“You can run it for a couple of days,” he said. “If no one’s using it, you can run the fridge and the lights on solar panels, especially if you’re in the south and southwest.”
Lake Street Dive is touring in support of “Obviously,” released on Nonesuch Records in March 2021. Already, the album reached No. 1 on Americana/Folk, No. 2 on Current Rock Albums and No. 2 on Current Alternative Albums, as well as No. 5 on Billboard’s Top Album chart.
Its release had been delayed by more than a year, though the band completed “Obviously” in Nashville mere days before Covid-19 shutdowns went into effect. They sought the help of producer Mike Elizondo.
“We wanted to produce in a way that is either heavily influenced by or directly inspired out of the hip-hop movement,” Calabrese said. “I mean, hip-hop is a genre of invention.”
Elizondo has worked with the likes of Eminem, 50 Cent, Dr. Dre, as well as as with Fiona Apple and Carrie Underwood. Because of his influence in hip-hop, the band reached out, knowing the producer only did three or four albums a year. Turns out, Elizondo had Lake Street Dive on his radar as well.
“He’d been wanting to work with us for years,” Calabrese said. “It was humbling.”
Though Elizondo brought decades of experience into the studio, Calabrese was clear the relationship was simpatico: Elizondo listened intently and encouraged Lake Street Dive to follow their instincts, the drummer said. He worked to honor their sound while also pushing them beyond their comfort zones and opening arrangements more.
“He really brought things out of us that he heard that we never necessarily captured,” Calabrese said.
It can be heard on many tracks, including “Feels Like the Last Time,” which features Bermiss beatboxing.
The uptempo “Hush Money” was one of the last songs Calabrese worked on with Olson. Though Calabrese didn’t write it, Olson sought his musical input.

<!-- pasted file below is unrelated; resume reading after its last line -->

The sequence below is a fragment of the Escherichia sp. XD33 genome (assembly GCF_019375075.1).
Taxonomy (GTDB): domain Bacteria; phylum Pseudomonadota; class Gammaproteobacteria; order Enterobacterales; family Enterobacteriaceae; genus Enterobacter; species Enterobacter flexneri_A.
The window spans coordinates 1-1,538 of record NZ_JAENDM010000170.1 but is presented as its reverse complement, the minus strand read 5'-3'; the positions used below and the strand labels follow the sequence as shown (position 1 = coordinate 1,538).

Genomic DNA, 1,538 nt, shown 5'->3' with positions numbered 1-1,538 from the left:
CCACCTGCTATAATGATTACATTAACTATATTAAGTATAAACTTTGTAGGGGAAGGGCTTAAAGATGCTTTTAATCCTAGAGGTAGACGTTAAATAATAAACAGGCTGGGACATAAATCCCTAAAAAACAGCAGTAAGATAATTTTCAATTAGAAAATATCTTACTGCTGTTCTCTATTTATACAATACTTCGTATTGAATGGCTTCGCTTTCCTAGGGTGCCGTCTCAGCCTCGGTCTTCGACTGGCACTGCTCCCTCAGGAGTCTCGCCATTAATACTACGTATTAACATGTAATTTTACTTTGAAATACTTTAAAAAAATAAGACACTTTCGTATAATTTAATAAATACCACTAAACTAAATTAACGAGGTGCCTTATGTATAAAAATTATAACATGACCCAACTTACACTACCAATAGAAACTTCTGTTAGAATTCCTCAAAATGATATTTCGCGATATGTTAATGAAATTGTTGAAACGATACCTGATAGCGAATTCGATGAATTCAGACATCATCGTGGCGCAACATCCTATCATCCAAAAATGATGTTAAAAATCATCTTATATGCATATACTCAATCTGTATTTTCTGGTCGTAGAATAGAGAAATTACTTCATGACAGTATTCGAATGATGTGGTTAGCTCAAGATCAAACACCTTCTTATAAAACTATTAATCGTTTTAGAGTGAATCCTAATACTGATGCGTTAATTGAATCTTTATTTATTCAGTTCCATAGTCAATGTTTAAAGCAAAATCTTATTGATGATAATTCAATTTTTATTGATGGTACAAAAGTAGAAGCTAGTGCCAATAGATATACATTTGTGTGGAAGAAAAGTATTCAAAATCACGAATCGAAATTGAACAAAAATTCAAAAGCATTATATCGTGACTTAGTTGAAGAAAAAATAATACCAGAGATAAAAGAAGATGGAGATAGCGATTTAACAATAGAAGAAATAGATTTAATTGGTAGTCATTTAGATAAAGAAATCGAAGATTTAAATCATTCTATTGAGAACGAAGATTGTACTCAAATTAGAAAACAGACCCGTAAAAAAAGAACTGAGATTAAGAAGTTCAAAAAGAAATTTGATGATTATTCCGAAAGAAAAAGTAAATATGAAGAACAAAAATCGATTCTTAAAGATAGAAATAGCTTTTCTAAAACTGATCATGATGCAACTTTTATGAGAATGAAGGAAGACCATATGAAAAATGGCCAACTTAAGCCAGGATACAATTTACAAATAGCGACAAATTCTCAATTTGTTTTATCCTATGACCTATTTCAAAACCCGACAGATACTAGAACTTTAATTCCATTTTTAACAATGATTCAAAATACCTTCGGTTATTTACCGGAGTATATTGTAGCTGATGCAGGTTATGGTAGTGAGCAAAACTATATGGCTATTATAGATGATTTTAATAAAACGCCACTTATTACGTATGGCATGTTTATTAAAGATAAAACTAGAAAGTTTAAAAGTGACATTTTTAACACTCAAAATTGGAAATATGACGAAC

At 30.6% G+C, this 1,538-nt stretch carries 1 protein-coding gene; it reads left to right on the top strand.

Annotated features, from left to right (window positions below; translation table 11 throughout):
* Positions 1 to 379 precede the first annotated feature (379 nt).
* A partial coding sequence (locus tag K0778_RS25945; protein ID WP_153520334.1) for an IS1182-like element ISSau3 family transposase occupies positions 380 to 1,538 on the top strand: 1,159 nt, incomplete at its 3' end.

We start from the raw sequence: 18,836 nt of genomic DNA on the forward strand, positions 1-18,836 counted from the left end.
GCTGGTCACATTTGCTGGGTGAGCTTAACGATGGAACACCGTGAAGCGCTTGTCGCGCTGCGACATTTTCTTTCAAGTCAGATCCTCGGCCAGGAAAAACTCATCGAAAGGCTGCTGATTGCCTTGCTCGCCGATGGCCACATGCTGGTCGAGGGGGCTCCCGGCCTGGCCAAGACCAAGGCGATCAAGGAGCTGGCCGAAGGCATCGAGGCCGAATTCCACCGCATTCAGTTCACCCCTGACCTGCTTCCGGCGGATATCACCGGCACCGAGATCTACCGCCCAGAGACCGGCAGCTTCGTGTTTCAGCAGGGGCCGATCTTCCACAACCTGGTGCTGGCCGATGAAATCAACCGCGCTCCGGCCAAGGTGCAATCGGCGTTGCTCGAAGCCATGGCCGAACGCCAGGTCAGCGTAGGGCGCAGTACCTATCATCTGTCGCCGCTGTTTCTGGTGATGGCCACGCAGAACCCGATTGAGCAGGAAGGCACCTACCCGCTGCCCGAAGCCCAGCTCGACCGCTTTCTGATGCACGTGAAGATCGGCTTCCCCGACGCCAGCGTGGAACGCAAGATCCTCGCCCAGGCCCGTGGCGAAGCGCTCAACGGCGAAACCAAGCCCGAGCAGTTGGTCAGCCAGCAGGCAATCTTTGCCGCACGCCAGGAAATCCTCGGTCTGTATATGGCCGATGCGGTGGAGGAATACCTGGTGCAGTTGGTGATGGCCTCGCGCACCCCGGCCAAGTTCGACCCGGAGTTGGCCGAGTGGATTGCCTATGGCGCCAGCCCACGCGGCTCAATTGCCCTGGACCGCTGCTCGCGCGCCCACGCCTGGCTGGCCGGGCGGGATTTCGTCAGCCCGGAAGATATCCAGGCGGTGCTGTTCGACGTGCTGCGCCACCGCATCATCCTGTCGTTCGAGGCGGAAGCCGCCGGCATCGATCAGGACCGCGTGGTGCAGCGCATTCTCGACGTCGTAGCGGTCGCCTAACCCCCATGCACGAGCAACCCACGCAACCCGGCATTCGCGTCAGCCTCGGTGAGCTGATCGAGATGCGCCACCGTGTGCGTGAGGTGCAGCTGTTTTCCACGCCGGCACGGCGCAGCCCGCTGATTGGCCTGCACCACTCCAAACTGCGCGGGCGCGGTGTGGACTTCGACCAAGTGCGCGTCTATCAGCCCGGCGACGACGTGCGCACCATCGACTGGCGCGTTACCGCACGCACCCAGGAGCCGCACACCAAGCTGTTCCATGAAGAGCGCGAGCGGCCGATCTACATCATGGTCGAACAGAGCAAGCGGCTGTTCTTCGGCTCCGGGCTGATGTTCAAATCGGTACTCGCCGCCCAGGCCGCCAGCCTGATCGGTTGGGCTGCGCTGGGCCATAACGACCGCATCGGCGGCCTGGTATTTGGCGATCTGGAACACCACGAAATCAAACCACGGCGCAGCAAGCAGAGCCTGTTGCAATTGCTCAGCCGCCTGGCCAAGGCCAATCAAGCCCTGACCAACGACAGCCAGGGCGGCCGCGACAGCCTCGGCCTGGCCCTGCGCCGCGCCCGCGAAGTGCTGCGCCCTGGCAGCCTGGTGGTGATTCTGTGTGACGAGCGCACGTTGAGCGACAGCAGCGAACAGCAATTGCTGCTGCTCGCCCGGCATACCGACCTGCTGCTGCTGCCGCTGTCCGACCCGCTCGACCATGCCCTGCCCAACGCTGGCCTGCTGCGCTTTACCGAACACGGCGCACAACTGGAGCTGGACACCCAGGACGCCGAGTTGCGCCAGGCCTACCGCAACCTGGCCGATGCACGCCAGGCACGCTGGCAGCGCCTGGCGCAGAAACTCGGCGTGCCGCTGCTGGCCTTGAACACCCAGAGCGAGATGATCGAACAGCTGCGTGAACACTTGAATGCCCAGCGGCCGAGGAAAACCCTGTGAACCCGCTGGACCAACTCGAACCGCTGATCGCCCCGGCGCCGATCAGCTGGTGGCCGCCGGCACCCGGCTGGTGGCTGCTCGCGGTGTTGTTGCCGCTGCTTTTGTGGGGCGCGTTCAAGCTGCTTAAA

“I gave it a hook and a leg,” Calabrese said.
The drummer said he first views a good track through its percussion. “It also has to have some hookiness,” Calabrese clarified.
“Hush Money” essentially revolves around the idea of how money can be used in a harmful way. “That song is definitely a holdover of some of our more politically minded songs,” Calabrese said.
He called Olson one of his songwriting teachers, as well as stand-up bassist Kearney (who helped write “Making Do”). Olson announced his departure from Lake Street Dive in May, with his last show on tour taking place in June. It was an amicable split, according to the band, who praised their co-founder on social media as a “friend, leader, listener, dreamer, thinker, schemer, supporter, agitator, composer of both silly and heart searing songs, performer of tasty guitar parts and blistering trumpet solos, arranger of background vocals, cutter of steaks and all time number one all star of waxing philosophically for hours on end to get us through late-night drives in the van.”
When Lake Street Dive first started out 16 years ago, their intention was to be a traditional jazz band.
“We had these lofty, kind of theoretical, esoteric heavy ideas,” Calabrese said.
Then Olson switched things up and planted the seed to becoming a free-form jazz band that would play in honky tonk dive bars. In that sphere, it meant people would be dancing and having a good time.
Lake Street Dive began toying around with crossing genres and bending sounds early on; soulful R&B rhythms came to life against underscores of jazz, rock, and pop melodies. Calabrese said they desired harmonies that harkened to Simon and Garfunkel with the magnetic rhythms of Diana Ross.
“I remember being in the studio and Rachael saying, ‘Guys, we sound funky — like, there’s a backbeat. It’s got a good tempo. We’re all playing simply, and the songs are like 3-and-a-half minutes long. But what does this mean?’”
They began to notice early on, while performing in the dives, the songs people reacted to most were ones they could dance to. It became a quintessential detail Lake Street Dive would thrive on — one that Calabrese said came from road-testing their sounds and leaning into a youthful earnestness to perform without barriers.
“I think that’s why, to this day, with the exception of the most recent record — which captured us in a new and more exciting way — we’ve been primarily a live band people want to come see … I don’t think it was until this last record where the recording actually, clearly represents the energy that you would find from us on stage.”
Lake Street Dive will be stopping through Live Oak Pavilion on Wednesday, Oct. 20 for Riverfront Park’s last Live Nation show of the season. Tickets start at $25; Covid-19 vaccination cards or a negative Covid-19 test are required upon entry.